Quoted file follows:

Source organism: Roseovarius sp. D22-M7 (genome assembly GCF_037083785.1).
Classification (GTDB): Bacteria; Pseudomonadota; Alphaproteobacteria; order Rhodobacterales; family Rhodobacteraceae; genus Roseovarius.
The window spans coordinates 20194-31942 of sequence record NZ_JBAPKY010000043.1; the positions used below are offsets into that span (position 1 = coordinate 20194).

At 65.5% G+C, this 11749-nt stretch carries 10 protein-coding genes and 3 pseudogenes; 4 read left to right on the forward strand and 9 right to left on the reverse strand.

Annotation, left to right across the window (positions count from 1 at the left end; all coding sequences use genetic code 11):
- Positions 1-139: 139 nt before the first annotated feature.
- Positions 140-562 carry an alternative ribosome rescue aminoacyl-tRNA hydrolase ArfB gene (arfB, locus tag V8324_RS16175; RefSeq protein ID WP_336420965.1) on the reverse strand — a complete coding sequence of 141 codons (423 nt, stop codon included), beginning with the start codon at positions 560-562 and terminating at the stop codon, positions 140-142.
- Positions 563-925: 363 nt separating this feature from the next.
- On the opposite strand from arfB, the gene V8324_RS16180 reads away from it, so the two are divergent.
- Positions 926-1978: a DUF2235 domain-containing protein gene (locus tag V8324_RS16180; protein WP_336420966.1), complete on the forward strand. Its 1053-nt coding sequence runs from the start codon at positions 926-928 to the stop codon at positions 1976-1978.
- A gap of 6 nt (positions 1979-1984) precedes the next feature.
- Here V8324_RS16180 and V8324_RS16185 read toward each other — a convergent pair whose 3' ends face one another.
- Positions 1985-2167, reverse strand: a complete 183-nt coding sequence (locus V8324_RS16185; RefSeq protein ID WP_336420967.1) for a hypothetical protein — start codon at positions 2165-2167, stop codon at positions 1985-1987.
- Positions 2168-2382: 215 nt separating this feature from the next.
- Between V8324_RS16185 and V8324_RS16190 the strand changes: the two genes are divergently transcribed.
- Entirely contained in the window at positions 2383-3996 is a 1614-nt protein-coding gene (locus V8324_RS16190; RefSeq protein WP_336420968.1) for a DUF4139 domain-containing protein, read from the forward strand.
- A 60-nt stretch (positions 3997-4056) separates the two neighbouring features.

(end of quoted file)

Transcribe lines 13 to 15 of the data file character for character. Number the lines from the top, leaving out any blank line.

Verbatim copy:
- Positions 1985-2167, reverse strand: a complete 183-nt coding sequence (locus V8324_RS16185; RefSeq protein ID WP_336420967.1) for a hypothetical protein — start codon at positions 2165-2167, stop codon at positions 1985-1987.
- Positions 2168-2382: 215 nt separating this feature from the next.
- Between V8324_RS16185 and V8324_RS16190 the strand changes: the two genes are divergently transcribed.